With Domestic Violence Awareness Month upon us again, I have been thinking a lot about the ways in which race, gender, class, and citizenship impact domestic violence survivors. At this time many of the loudest voices on the national stage are calling for increased mobilization around mass deportation and “securing our borders”. Even the President was blocked from authorizing an executive action which would have impacted millions of young Americans who live with the fear of having their parent(s) deported. It is in the midst of this divisive political climate that we at Violence Intervention Program (VIP) are recommitting ourselves to supporting the most vulnerable survivors and shifting the narrative to reflect real facts about immigrants in the U.S. Like, for example:
- undocumented immigrants pay nearly $12 billion in federal taxes
- immigrants (documented and undocumented) are the driving force behind many rural economies all over the country
- an estimated 3.3 million undocumented people are parents of U.S. citizens
- immigrant Latinas experiencing domestic violence have been found to be less likely to report abuse than U.S.-born Latinas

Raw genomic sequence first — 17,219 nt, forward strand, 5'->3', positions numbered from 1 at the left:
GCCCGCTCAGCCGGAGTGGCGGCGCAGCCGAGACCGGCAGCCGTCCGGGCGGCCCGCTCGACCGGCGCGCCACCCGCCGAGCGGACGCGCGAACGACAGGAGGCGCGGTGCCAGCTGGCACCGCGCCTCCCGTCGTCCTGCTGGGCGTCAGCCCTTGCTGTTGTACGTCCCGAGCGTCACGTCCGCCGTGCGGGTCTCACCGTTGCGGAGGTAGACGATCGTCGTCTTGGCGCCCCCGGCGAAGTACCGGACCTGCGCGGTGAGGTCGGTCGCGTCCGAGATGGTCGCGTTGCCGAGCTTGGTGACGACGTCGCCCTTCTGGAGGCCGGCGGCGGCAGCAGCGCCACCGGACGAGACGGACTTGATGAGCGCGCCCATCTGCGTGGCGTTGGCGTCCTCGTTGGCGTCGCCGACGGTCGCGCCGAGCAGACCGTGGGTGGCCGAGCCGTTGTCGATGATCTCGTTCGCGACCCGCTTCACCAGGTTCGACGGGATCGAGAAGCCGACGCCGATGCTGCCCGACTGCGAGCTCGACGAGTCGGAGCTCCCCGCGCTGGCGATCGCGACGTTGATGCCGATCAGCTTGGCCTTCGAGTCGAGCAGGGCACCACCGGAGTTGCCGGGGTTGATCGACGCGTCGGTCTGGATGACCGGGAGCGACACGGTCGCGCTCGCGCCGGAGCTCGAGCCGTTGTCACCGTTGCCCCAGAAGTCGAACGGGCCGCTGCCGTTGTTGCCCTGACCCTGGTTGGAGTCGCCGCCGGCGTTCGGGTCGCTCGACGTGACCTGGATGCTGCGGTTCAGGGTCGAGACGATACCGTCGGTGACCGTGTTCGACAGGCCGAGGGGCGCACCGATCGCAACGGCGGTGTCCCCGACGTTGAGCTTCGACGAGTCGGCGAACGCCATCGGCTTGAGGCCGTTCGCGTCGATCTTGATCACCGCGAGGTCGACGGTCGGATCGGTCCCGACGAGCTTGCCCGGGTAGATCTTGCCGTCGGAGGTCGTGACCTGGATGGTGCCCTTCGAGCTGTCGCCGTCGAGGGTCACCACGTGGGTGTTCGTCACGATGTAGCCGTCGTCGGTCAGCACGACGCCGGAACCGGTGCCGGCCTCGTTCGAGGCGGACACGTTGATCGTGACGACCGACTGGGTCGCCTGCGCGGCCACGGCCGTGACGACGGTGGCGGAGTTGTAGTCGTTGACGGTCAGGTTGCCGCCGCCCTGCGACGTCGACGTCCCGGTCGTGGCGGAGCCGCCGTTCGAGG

At VIP we know that the substantial economic, legal, social, and emotional barriers to survival that low/no-income immigrants, documented and undocumented, face in this country are severely compounded for women and men experiencing domestic violence. While we serve domestic violence survivors from diverse backgrounds, we are the only fully bilingual (English/Spanish) domestic violence organization offering shelter, transitional housing, counseling, and a 24 hour live hotline in all of New York City. Through our linguistically and culturally proficient approach we are able to reach and support those survivors who have been shut out of other avenues of assistance due to language, immigration status, and other barriers.
To be an immigrant, to be undocumented, to be a survivor of domestic violence, and to thrive is to defy the odds. I tip my hat to all the allies, partners, and survivors in the struggle who believe another world is possible and are fighting to make it so.